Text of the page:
(Oct. 3, 2002, Gazette)
It's always the same. At the beginning of
every semester, university students everywhere are faced with a host of
bills to pay and supplies to buy. It's expected to happen, almost like
tradition. While shopping is normally an enjoyable activity, it becomes
burdensome to see all your summer job money being pocketed by bookstores
and universities. Don't get me wrong, I understand the importance of a
good education, it just hurts a little to see all your hard-earned cash
being handed over to someone else.
I'm brand new to the game, not yet tainted by rising textbook prices and
growing student loans, but that doesnt mean I'm oblivious to what's
happening all around me. You'd be scarce to find someone who hasn't been
burned by an overpriced textbook. "All this for some paper and ink?"
At Memorial we're rather lucky, even if we don't know it. While textbook
prices may be rising, tuition rates have decreased by 10 per cent since
last term. At only $89 per credit hour we're getting one of the most economically
friendly educations in the country.
Unfortunately there's one aspect of university life that is showing no
signs of decrease: that, my friend, is the textbook. A basic economy course
can teach you why these books cost so much. It's opportunity cost versus
opportunity lost. The majority of people will not go without books because
they know their grades will suffer if they do not fork over the cash and
just buy the book. There is a positive correlation between buying books
and getting good grades. Not buying required texts is too much of a risk
The only thing we can do is look at the source of the problem. A natural
tendency would be to blame the bookstore. They get to add on huge fees
once they buy the books
don't they? Not quite. While a small percentage
does go to the bookstore, the majority of the costs are determined by
the publisher. You can blame author royalties, the cost of paper and ink,
even rising oil prices; all these things do play a role in how much youre
paying to read Myers in Modules.
Like anything, there are people who are willing to play a little dirty
to get their textbooks. With the mass availability of photocopiers, every
term some people are bound to defy copyright laws and photocopy an entire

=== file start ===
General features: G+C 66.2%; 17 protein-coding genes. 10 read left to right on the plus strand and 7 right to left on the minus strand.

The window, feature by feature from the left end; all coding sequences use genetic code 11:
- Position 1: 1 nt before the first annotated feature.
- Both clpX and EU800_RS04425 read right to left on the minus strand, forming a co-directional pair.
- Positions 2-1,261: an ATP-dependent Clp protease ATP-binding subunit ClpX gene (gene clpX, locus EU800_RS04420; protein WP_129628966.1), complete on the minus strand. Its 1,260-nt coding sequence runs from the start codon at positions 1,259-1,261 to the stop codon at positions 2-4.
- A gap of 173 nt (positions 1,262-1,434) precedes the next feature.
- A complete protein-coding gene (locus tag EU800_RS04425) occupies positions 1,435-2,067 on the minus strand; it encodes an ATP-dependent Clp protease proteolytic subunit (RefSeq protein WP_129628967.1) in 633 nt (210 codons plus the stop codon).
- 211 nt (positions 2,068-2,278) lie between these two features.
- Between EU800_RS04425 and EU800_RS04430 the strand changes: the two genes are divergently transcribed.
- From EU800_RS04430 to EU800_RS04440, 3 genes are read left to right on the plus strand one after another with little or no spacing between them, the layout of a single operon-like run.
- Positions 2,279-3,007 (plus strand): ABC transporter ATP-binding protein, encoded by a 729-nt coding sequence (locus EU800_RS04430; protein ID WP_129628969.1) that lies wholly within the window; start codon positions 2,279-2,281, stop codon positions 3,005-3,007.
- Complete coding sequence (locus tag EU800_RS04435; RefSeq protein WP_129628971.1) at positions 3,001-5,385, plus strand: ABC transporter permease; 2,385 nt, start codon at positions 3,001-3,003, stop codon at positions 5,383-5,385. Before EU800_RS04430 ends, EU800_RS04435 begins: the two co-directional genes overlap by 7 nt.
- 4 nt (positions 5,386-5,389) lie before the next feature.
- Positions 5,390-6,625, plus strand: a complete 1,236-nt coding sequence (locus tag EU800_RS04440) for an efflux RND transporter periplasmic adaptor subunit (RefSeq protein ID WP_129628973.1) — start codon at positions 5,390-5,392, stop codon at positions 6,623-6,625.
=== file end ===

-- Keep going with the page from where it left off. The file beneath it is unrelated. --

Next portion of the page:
book. It's not clear sailing though: if the spine looks damaged at all
the person is immediately identified as a photocopier and
told that their book cannot be returned.
When I asked Robert Hickey, manager of the MUN bookstore, how he felt
about students photocopying text books he said: "All we can do is
inform students about copyright laws and copyright infringement. At the
bookstore we definitely discourage photocopying.
To combat the problems they're having with copyright infringement, some
publishers are using paper that, when photocopied, produces only black
pages. Other companies are shrink-wrapping books, and once the wrap is
broken the book cannot be returned. While shrink-wrap is used primarily
to protect the CD-ROMs and internet site passwords that come with the
books, it also does a good job of preventing texts from being copied.
The Internet is becoming an increasing player in the world of textbooks,
with sites like www.amazon.ca selling post-secondary books. Yet a quick
comparison clearly shows that is it cheaper and easier to buy books at
MUN's own bookstore. Wie Geht's, a German text, costs $97 at the MUN bookstore
and $136.83 on amazon.ca.
Obviously online stores are not quite competitive enough to put the MUN
bookstore out of business.
So what is left to do, other than to look for used books when you can
and try selling your old books once you're done with them? Political pressure
could be used to try and get the federal or provincial governments to
subsidize texts thus reducing the costs. This happens in secondary schools
and should definitely be applied to post-secondary books.
A fine balance must be struck when dealing with this issue of expensive
textbooks. Ethics must come into play and photocopying should be avoided
at all costs. It's important to realize that by photocopying a book you
are eventually causing the costs of the books to increase. My recommendation?
Work really hard and try your hand at winning scholarships. That way paying
for textbooks doesnt have to come out of your pocket.
Katie Norman is a first-year English
student with a huge stack of new, and expensive, textbooks.